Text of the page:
I don’t watch much reality television but this summer, I found myself obsessed with the MTV reality dating show Are You the One. This was the infamous “sexually fluid” eighth season and I came mostly for the thrill of messy queer drama on national television. But, as the show went on, I found myself fascinated by the premise: 16 singles must determine who in the house is their “perfect match,” as determined by a complex matchmaking algorithm which takes into account interviews with friends, family, and exes; a personality test; and a thousand-page questionnaire.
The contestants alternate between playing with “heart” and “strategy” — seeing who they naturally connected with, and trying to solve who the algorithm might have picked out for them based on math and deduction. Leading with heart is encouraged: the premise of the show suggests that someone’s true feelings should lead them to their algorithmic match. If a contestant happens to fall in love with a “no match,” their feelings are taken to be incorrect, and they are urged to get back out there and do better.
This MTV reality dating show deliberately casts contestants who are “bad at relationships” to show how the algorithm knows best
One of the defining story arcs of AYTO’s eighth season revolves around Max: a self-proclaimed “straight in Ohio / bi in LA” #ravegod party boy who meets and falls in love with the highly sought-after Justin. Being with his first boyfriend is a deeply formative, potentially life-changing experience for Max. But the algorithm is not a deity that can be appealed to. The verdict? Not a perfect match.
Max is heartbroken, but there’s no time to wallow: the gang has only two more episodes to sort out the correct matches if they want to win the money. Fortunately, great agony leads to great clarity. In a pivotal moment, Max finds himself red-faced with revelation during a conversation with Kari, a party planner from New Jersey who he’s been at odds with all season. “It’s Kari! She’s my match!” he insists, overcome. Kari tells him everything he told the matchmakers he wanted, before he discovered that what he really wanted was Justin. He isn’t recognizing his soulmate, but rather the data soulmate of his data double. Max fed the matchmakers the sum total of his emotional data, and the machine responded with Kari.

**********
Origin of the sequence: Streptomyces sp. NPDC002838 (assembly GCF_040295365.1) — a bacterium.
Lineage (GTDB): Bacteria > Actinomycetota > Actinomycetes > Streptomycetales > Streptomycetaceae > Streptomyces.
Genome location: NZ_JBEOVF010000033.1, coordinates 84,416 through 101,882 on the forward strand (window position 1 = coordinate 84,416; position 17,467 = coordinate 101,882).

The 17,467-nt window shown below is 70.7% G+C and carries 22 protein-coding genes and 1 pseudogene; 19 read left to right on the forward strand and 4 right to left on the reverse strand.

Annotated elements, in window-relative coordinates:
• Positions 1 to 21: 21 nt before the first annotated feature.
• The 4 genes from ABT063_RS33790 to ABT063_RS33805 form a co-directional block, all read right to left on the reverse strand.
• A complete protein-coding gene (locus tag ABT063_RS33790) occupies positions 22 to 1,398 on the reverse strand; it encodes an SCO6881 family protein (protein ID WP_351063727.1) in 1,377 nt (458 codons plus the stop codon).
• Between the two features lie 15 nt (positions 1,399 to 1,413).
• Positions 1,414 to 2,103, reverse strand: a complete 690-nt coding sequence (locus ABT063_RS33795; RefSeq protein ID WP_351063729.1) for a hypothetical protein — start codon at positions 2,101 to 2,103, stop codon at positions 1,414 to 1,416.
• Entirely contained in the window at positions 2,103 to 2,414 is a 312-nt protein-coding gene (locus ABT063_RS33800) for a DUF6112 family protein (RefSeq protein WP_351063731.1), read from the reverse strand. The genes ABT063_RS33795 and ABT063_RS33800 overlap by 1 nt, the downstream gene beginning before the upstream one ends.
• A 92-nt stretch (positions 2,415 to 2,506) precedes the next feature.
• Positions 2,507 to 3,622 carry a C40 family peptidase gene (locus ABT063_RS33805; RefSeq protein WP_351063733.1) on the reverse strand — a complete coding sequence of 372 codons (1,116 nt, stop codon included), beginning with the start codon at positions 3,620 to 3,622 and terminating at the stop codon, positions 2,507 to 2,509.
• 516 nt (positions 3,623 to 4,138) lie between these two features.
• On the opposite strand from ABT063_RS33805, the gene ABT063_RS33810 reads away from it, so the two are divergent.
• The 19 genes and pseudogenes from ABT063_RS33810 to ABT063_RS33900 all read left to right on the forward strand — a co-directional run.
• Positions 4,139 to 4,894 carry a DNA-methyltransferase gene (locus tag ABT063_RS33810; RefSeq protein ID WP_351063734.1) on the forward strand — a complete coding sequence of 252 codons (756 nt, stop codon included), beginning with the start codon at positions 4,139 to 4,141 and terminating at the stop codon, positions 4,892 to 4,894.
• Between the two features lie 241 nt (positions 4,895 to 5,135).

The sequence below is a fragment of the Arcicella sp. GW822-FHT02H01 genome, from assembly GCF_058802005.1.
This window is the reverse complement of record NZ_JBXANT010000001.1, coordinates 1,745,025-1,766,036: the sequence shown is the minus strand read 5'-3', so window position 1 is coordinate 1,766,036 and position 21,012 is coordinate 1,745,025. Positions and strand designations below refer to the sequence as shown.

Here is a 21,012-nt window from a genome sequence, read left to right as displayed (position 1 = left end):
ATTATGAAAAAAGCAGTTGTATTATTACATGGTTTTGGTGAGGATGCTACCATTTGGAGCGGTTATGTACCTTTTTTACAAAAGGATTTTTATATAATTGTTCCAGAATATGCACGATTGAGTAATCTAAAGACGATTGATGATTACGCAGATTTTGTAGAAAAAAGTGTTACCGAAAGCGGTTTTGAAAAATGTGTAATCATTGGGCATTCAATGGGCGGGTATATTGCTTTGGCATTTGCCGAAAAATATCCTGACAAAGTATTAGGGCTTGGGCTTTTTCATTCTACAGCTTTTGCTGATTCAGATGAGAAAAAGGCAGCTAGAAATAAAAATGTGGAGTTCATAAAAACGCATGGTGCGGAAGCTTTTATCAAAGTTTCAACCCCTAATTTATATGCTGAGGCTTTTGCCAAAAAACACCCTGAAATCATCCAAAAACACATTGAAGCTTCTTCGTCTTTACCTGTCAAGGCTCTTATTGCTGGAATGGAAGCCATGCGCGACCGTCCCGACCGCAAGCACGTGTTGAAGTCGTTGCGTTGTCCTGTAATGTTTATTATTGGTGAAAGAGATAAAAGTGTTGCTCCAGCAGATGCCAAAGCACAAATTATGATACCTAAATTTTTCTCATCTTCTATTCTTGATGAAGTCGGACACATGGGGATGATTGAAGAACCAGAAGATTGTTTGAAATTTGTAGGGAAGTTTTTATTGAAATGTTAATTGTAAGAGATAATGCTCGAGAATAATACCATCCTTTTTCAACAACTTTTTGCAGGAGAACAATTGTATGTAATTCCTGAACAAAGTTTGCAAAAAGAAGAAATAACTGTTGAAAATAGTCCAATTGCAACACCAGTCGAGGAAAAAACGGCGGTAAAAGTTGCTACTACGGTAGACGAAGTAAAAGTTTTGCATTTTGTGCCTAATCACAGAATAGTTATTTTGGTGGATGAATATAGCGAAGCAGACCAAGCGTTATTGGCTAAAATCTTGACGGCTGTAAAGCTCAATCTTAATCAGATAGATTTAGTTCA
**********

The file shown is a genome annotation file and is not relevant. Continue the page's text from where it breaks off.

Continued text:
AYTO deliberately casts contestants who are “bad at relationships,” and throughout the season they repeat (likely per their contract) how they are ready to find their perfect match, how the algorithm knows best, how it can do what they, as ordinary humans, cannot. Although the contestants are supposedly there to fall in love, their real task is to discover who they’ve been profiled to fall in love with. The show rewards a very specific digital literacy: In order to win, the AYTO cast has to find their algorithmic soulmate by divining their algorithmically legible self.
Watching the contestants struggle to put aside their own instincts and desires and trust in the algorithm felt very familiar — it is something that is asked of us every day. The Spotify algorithm determines what I listen to; the Facebook/Instagram/Twitter algorithms determine whose lives I keep up with, what events I am aware of, what ads I see, even what news I read. I try to practice active browsing, but inevitably slide back into the algorithmic stream. The thing is, it’s not totally wrong. Most of the time the algorithm guesses accurately, or accurately enough, and I am comforted by the customized ease of my digital environment.
Meanwhile, everything hidden from me slips smoothly out of my awareness. I am only jarred to the curated nature of my reality when something obfuscated inexplicably reappears at the edges of my digital periphery. Where has this person been? How could I have forgotten them? What coincidence of data has brought them back?
The algorithms encase me in a bubble of “me,” or at least a bubble of who they think I am. It’s not a particularly deep assessment. If I’m listening to “female fronted pop-punk” it will return more of the same (or, usually, gender-segregated bands from different genres). It won’t venture to give me country or harsh noise, though I love those artists who work in those modes as well. The algorithm lets me reify certain choices, but it doesn’t let me grow.